« PreviousContinue »
and religion as native to that heart as mere human affections, had sustained her in them all, without any diminution of her happiness, although with a great change of its character ; and, therefore, it was not likely that this loss should overwhelm her with such strong grief, as she had experienced at other dearer deaths. But the old man's face could not be looked at by the grateful and loving Orphan, without the fast flowing tears of holy nature ; and she kissed the cold cheeks of him to whom the tender expression of human affections had for so many solitary years been wholly unknown; and with her own gentle hands she closed his eyes. But for him, she might have been a dweller under the roof of paid and mercenary charity ; and but for her, he might have died in his loneliness, sullenly, and without those pious feelings that are best cherished by the breath of merely human love. The old man’s latter days had been happy; and the shadow of death had fallen upon him at last, a few hours after a cheerful and fatherly conversation with one he loved, beside his own hearth, while the Bible had furnished the last words uttered to his deafened ear.” P. 279.
Whether a decidedly melancholy plot be not the most consistent with the objects to which we have alluded, may be doubted; at least such seems the opinion of the Author, who seldom or never attempts humour, and whose characters, though in one or two instances admirably drawn, are chiefly subservient to the thread of the story. His great end may best be expressed in the language of Campbell.
“ • Yes ; to thy tongue shall seraph words be given,
Pleasures of Hope, P. 16. Such an employment of talent would reflect honour upon any individual, and if report err not in attributing the pre.. sent tale to the Professor of Moral Philosophy at Edinburgh, we may congratulate him on a work so well calculated to uphold his high literary character, and so consistent with the nature and objects of his dignified ollice.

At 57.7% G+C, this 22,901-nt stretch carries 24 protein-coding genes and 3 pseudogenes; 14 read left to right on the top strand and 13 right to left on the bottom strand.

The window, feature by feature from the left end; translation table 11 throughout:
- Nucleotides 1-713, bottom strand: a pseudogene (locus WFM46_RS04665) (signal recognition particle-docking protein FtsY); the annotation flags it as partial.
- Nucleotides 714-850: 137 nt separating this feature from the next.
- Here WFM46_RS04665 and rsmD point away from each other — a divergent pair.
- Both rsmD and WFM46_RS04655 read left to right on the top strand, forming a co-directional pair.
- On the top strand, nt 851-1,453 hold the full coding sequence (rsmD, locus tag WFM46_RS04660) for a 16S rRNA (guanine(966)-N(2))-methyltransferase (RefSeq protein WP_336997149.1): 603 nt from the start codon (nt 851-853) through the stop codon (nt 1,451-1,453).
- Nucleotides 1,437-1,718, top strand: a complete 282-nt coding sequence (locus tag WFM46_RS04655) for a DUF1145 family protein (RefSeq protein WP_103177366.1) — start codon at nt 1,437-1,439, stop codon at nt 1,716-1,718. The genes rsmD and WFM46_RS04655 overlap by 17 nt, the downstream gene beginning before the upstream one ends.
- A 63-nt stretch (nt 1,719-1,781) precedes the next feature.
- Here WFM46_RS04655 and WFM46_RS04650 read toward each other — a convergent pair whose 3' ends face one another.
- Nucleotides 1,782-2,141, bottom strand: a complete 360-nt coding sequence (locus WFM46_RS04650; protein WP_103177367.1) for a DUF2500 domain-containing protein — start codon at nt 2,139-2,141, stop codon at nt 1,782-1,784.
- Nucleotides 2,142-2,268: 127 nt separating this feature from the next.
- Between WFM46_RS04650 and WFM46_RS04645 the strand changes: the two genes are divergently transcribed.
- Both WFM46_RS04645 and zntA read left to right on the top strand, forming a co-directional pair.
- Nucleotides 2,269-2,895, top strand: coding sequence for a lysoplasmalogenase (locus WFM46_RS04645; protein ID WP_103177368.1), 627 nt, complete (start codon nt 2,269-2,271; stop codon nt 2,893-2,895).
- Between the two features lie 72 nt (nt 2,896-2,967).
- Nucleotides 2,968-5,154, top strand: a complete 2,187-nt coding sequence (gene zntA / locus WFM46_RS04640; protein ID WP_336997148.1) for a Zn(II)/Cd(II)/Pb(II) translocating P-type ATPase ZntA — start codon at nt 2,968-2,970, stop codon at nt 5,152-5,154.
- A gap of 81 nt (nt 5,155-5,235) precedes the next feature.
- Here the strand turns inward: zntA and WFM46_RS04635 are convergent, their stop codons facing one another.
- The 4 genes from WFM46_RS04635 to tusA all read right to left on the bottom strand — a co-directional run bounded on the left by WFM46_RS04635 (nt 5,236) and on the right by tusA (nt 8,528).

Art. IX. The Christian and Civic Economy of large
Towns. By Thomas Chalmers, D.D. Glasgow. 1823. Our readers are aware that the above miscellany is a periodical work written solely by Dr. Chalmers, and that the object of it is to enlighten the present generation, in regard to the best means of managing the poor, as well indeed as of regulating all eleemosynary establishments whatsoever. There are three Numbers of the Civic Economy now before us, of which the respective titles are; On the likeliest means for the abolition of pauperism in England :-On the likeliest Parliamentary means for the abolition of pauperism in England :-On the likeliest parochial means for the abolition of pauperisim in England. - It is these topics of course, which recommend to our attention this, the latest portion of Dr. Chalmers' labours, on Christian and Civic Economy.
We find that the author, in order to qualify himself for pronouncing an accurate judgment on the practice and on the effect of our system of poor laws, spent some time last year in different parts of England ; and that much valuable information was communicated to him in Dorsetshire, Essex, Suffolk, Bedfordshire, Leicester, Nottingham, Sheffield, Leeds, Newcastle, and London. As the benevolence of his views has never been questioned, and as the practicability of his scheme had already been sufficiently proved by the success which crowned his exertions at Glasgow, he appears to have been every where well received ; readily and frankly informed on all the points to which his enquiries were directed ; and respectfully listened to, whenever he thought proper to tender his advice in return. It is our intention to give a summary view of what he learned as well as of what he recommended, during his visit amongst us; but before we proceed to this abridgment, we shall state, in a few words, the amount of his achievements in diminishing, and as applies to several parishes, effectually abolishing pauperism, in the populous city where he exercises his ministerial functions.